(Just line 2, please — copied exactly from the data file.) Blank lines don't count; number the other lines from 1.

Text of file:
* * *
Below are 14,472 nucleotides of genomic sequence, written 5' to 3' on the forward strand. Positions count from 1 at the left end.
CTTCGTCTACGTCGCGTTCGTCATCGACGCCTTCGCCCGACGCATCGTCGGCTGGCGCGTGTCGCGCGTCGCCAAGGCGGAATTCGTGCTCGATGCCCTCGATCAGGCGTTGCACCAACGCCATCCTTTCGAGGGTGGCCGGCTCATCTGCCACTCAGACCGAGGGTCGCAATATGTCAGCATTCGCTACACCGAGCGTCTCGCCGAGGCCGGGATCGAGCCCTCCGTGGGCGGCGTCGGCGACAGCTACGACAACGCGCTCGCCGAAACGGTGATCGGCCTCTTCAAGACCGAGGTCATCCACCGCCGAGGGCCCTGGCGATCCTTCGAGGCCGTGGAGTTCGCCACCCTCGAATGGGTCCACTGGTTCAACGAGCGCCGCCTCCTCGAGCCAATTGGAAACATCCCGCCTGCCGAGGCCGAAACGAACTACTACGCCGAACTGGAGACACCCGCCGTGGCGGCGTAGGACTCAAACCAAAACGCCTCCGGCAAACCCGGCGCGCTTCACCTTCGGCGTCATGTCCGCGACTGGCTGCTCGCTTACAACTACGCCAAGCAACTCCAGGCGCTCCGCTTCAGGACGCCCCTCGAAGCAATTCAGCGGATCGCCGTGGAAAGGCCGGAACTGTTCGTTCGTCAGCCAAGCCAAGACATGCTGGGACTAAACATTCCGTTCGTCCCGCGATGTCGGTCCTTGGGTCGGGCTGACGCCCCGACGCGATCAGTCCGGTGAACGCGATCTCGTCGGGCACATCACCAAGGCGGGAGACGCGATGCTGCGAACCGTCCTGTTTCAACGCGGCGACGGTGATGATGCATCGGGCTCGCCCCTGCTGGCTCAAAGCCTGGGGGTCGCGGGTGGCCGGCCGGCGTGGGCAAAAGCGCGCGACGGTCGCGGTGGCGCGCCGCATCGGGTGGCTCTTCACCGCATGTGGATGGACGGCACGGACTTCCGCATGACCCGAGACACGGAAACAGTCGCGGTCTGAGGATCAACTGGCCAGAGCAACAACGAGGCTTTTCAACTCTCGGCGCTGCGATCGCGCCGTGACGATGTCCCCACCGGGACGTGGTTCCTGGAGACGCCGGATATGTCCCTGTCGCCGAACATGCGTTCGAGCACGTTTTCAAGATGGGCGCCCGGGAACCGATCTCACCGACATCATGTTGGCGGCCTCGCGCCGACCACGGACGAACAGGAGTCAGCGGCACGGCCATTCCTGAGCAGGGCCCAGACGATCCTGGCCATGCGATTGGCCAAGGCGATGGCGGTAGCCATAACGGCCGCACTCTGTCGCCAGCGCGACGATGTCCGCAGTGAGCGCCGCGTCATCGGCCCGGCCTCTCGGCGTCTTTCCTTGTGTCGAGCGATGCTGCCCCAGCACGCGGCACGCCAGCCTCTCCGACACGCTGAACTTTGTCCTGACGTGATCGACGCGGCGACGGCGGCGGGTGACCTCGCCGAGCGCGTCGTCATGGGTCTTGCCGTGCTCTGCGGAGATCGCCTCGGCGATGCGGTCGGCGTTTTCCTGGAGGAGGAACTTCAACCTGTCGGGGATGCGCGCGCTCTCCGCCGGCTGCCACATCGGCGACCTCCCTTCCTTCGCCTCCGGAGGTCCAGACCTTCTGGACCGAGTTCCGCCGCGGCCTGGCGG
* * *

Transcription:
CTTCGTCTACGTCGCGTTCGTCATCGACGCCTTCGCCCGACGCATCGTCGGCTGGCGCGTGTCGCGCGTCGCCAAGGCGGAATTCGTGCTCGATGCCCTCGATCAGGCGTTGCACCAACGCCATCCTTTCGAGGGTGGCCGGCTCATCTGCCACTCAGACCGAGGGTCGCAATATGTCAGCATTCGCTACACCGAGCGTCTCGCCGAGGCCGGGATCGAGCCCTCCGTGGGCGGCGTCGGCGACAGCTACGACAACGCGCTCGCCGAAACGGTGATCGGCCTCTTCAAGACCGAGGTCATCCACCGCCGAGGGCCCTGGCGATCCTTCGAGGCCGTGGAGTTCGCCACCCTCGAATGGGTCCACTGGTTCAACGAGCGCCGCCTCCTCGAGCCAATTGGAAACATCCCGCCTGCCGAGGCCGAAACGAACTACTACGCCGAACTGGAGACACCCGCCGTGGCGGCGTAGGACTCAAACCAAAACGCCTCCGGCAAACCCGGCGCGCTTCACCTTCGGCGTCATGTCCGCGACTGGCTGCTCGCTTACAACTACGCCAAGCAACTCCAGGCGCTCCGCTTCAGGACGCCCCTCGAAGCAATTCAGCGGATCGCCGTGGAAAGGCCGGAACTGTTCGTTCGTCAGCCAAGCCAAGACATGCTGGGACTAAACATTCCGTTCGTCCCGCGATGTCGGTCCTTGGGTCGGGCTGACGCCCCGACGCGATCAGTCCGGTGAACGCGATCTCGTCGGGCACATCACCAAGGCGGGAGACGCGATGCTGCGAACCGTCCTGTTTCAACGCGGCGACGGTGATGATGCATCGGGCTCGCCCCTGCTGGCTCAAAGCCTGGGGGTCGCGGGTGGCCGGCCGGCGTGGGCAAAAGCGCGCGACGGTCGCGGTGGCGCGCCGCATCGGGTGGCTCTTCACCGCATGTGGATGGACGGCACGGACTTCCGCATGACCCGAGACACGGAAACAGTCGCGGTCTGAGGATCAACTGGCCAGAGCAACAACGAGGCTTTTCAACTCTCGGCGCTGCGATCGCGCCGTGACGATGTCCCCACCGGGACGTGGTTCCTGGAGACGCCGGATATGTCCCTGTCGCCGAACATGCGTTCGAGCACGTTTTCAAGATGGGCGCCCGGGAACCGATCTCACCGACATCATGTTGGCGGCCTCGCGCCGACCACGGACGAACAGGAGTCAGCGGCACGGCCATTCCTGAGCAGGGCCCAGACGATCCTGGCCATGCGATTGGCCAAGGCGATGGCGGTAGCCATAACGGCCGCACTCTGTCGCCAGCGCGACGATGTCCGCAGTGAGCGCCGCGTCATCGGCCCGGCCTCTCGGCGTCTTTCCTTGTGTCGAGCGATGCTGCCCCAGCACGCGGCACGCCAGCCTCTCCGACACGCTGAACTTTGTCCTGACGTGATCGACGCGGCGACGGCGGCGGGTGACCTCGCCGAGCGCGTCGTCATGGGTCTTGCCGTGCTCTGCGGAGATCGCCTCGGCGATGCGGTCGGCGTTTTCCTGGAGGAGGAACTTCAACCTGTCGGGGATGCGCGCGCTCTCCGCCGGCTGCCACATCGGCGACCTCCCTTCCTTCGCCTCCGGAGGTCCAGACCTTCTGGACCGAGTTCCGCCGCGGCCTGGCGG